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Five myths seen in the Tim Tebow to the CFL talk

Sadly for Tebow, "shirtless runs in the rain" is not a stat indicative of CFL success.

We've already explored the case against New York Jets' quarterback Tim Tebow in the CFL, and it seemed like rather a moot point when ESPN's Chris Mortensen called it "a virtual certainty" Tebow was off to the Jacksonville Jaguars, but new Jacksonville GM David Caldwell's comments this week that he "can't imagine a scenario where Tim Tebow would be a Jacksonville Jaguar" have rekindled the fires of Tebow-to-the-CFL discussion. However, much of that discussion's originating south of the border, and a lot of it is demonstrating plenty of ignorance about the CFL and how Tebow would likely fit in in three-down football. Here are five myths about Tebow and the CFL I've seen flying around, and points refuting each of them.

1. Tim Tebow would automatically start in the CFL: This one's the most categorically false. First off, it is almost unheard of these days for a CFL rookie to get even a single start in his first season, and that has nothing to do with ability or lack thereof. It has to do with adjusting to the game. The CFL and NFL games are dramatically different, and that's particularly true at quarterback; 12-a-side football with bigger fields, expanded motion, three downs and more receiver-heavy packages means that everything from route trees to blocking schemes to reads of defensive coverages changes substantially in the CFL. It takes time for players at any position to adjust to the Canadian game, but quarterbacks face the most difficult adjustment; for Americans, much of the coverage looks and route trees they've spent their entire careers learning don't apply any more. This isn't entirely new, either; even Doug Flutie, widely regarded as perhaps the greatest CFL player ever, had a dismal first season where he threw more interceptions (19) than touchdowns (16) and only completed 52.8 per cent of his passes. More recently, first-year quarterbacks have only received occasional starts, and that often hasn't worked out. Look, the CFL is not just some NFL farm league; it's a completely different game that requires different skillsets, and NFL success doesn't always translate to CFL success (or vice versa). Even if Tebow does come north, we're highly unlikely to see him as a day-one starter (or a year-one starter, for that matter) anywhere, but that's particularly true in Montreal, where he'd be behind pro football leading passer Anthony Calvillo, who's still near the top of his game.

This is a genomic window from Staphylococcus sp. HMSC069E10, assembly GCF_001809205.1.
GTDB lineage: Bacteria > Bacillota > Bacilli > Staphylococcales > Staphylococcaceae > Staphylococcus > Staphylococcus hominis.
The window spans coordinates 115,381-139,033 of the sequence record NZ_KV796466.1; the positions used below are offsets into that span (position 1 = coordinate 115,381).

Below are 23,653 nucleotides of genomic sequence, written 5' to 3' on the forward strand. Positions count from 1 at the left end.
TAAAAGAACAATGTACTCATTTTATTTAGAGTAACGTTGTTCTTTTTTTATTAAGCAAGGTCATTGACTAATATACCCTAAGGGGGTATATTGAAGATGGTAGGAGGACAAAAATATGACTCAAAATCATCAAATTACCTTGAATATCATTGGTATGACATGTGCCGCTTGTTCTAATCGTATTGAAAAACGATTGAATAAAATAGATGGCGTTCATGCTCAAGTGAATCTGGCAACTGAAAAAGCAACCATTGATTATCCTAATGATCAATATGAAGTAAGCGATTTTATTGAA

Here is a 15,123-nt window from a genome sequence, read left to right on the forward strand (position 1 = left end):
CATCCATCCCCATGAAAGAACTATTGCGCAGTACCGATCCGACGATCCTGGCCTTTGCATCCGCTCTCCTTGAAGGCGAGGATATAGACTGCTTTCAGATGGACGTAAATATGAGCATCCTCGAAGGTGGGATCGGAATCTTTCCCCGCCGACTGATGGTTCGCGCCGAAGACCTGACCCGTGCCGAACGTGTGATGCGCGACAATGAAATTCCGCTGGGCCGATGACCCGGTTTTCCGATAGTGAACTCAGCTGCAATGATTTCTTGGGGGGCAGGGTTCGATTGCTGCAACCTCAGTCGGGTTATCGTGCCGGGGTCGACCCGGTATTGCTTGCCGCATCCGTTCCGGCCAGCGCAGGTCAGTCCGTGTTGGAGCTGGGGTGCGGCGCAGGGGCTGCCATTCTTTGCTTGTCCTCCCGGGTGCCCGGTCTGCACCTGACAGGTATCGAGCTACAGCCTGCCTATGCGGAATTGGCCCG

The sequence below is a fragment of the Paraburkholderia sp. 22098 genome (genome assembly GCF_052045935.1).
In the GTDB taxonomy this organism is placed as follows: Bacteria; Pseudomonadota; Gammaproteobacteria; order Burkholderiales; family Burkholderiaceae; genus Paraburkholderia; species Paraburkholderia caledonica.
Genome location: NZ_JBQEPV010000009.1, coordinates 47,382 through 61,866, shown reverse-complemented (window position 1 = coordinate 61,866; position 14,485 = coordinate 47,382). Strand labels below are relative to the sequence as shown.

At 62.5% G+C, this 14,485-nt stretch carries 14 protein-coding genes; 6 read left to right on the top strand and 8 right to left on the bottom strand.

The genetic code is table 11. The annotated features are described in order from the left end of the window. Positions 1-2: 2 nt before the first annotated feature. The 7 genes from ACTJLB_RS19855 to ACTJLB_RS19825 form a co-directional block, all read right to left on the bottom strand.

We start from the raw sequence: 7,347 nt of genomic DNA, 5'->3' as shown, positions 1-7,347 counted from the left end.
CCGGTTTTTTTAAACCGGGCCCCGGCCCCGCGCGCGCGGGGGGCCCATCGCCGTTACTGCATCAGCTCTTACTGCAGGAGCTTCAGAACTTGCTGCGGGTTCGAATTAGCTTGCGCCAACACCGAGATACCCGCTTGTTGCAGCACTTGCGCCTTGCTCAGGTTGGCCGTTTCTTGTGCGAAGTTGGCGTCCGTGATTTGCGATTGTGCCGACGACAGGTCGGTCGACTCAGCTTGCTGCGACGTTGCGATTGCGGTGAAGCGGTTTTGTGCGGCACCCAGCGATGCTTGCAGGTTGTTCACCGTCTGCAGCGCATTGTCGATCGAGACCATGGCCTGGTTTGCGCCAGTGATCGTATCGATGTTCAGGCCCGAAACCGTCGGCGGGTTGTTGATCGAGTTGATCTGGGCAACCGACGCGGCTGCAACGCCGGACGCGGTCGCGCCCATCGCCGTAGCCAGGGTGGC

2. Tebow could wind up playing for any CFL team: Highly unlikely. Montreal holds his negotiation list rights. They obviously could trade him to another team that was more desperate for a quarterback, but there's a substantial question of they'd get anything in return to make it worth their while. Keep in mind that plenty of big-name American quarterbacks have failed north of the border, while it's mostly been smaller-school guys succeeding. Many of the guys who failed, too, like Tebow's old Florida teammate Chris Leak and Hawaii record-setter Colt Brennan, came in with a more proven record as an effective passer than Tebow, who has a career NFL completion percentage of just 47.9 per cent. If there's CFL interest in him, it's likely as a project, not an immediate solution. You don't often see teams giving up substantial resources for projects, and you also often don't see teams trading projects before they develop. That's the definition of selling low. Moreover, there are only eight CFL teams, and most already have their quarterback depth solidified. If Tebow does come to the CFL, the most probable situation for him is as a backup in Montreal (and he would be highly unlikely to begin higher than third-string, as the Alouettes' other quarterbacks, including former South Carolina star Stephen Garcia, have substantially more CFL experience than Tebow does.)

3. Tebow's rushing ability makes him a natural CFL fit: Not really. Yes, some quarterbacks with the ability to run have shone in the CFL. The most prominent is Damon Allen, but Flutie also had five seasons where he ran for over 600 yards and Chuck Ealey topped that mark twice. *Interestingly enough, Warren Moon, an oft-cited example of a rushing QB, never topped 600 rushing yards in the CFL and only topped 500 once). All of those guys were more effective and consistent passers than Tebow, though, and that's crucially important: in a three-down league, an incompletion hurts you much more, and the value of smaller runs is reduced.